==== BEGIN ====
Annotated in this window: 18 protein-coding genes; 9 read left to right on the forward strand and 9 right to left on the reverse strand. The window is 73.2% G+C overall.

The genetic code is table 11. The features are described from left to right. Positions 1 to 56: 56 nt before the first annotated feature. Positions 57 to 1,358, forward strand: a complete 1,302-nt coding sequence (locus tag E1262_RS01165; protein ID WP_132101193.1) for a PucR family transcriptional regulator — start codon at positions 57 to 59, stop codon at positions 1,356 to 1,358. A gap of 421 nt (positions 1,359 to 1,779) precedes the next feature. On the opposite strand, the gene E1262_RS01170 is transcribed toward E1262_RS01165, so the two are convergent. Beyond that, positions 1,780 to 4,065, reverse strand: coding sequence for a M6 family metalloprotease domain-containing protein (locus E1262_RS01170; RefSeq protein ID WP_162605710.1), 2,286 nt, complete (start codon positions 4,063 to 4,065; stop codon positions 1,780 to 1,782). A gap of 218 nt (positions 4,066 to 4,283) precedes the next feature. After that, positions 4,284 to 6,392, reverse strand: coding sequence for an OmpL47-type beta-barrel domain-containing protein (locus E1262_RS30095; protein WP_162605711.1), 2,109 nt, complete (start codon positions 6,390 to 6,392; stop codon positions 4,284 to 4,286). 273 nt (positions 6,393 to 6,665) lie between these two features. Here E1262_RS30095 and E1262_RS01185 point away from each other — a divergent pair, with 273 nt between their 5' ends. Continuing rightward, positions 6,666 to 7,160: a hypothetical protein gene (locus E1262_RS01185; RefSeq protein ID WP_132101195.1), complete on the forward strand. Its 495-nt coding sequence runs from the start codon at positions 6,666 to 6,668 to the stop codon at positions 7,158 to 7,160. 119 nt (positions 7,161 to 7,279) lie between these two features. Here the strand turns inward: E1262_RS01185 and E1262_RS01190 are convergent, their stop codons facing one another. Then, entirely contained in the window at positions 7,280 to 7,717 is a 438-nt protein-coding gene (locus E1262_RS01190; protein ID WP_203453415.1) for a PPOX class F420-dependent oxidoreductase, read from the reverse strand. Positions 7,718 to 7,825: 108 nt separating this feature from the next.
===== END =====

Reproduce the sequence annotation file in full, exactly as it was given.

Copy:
Annotated in this window: 18 protein-coding genes; 9 read left to right on the forward strand and 9 right to left on the reverse strand. The window is 73.2% G+C overall.

The genetic code is table 11. The features are described from left to right. Positions 1 to 56: 56 nt before the first annotated feature. Positions 57 to 1,358, forward strand: a complete 1,302-nt coding sequence (locus tag E1262_RS01165; protein ID WP_132101193.1) for a PucR family transcriptional regulator — start codon at positions 57 to 59, stop codon at positions 1,356 to 1,358. A gap of 421 nt (positions 1,359 to 1,779) precedes the next feature. On the opposite strand, the gene E1262_RS01170 is transcribed toward E1262_RS01165, so the two are convergent. Beyond that, positions 1,780 to 4,065, reverse strand: coding sequence for a M6 family metalloprotease domain-containing protein (locus E1262_RS01170; RefSeq protein ID WP_162605710.1), 2,286 nt, complete (start codon positions 4,063 to 4,065; stop codon positions 1,780 to 1,782). A gap of 218 nt (positions 4,066 to 4,283) precedes the next feature. After that, positions 4,284 to 6,392, reverse strand: coding sequence for an OmpL47-type beta-barrel domain-containing protein (locus E1262_RS30095; protein WP_162605711.1), 2,109 nt, complete (start codon positions 6,390 to 6,392; stop codon positions 4,284 to 4,286). 273 nt (positions 6,393 to 6,665) lie between these two features. Here E1262_RS30095 and E1262_RS01185 point away from each other — a divergent pair, with 273 nt between their 5' ends. Continuing rightward, positions 6,666 to 7,160: a hypothetical protein gene (locus E1262_RS01185; RefSeq protein ID WP_132101195.1), complete on the forward strand. Its 495-nt coding sequence runs from the start codon at positions 6,666 to 6,668 to the stop codon at positions 7,158 to 7,160. 119 nt (positions 7,161 to 7,279) lie between these two features. Here the strand turns inward: E1262_RS01185 and E1262_RS01190 are convergent, their stop codons facing one another. Then, entirely contained in the window at positions 7,280 to 7,717 is a 438-nt protein-coding gene (locus E1262_RS01190; protein ID WP_203453415.1) for a PPOX class F420-dependent oxidoreductase, read from the reverse strand. Positions 7,718 to 7,825: 108 nt separating this feature from the next.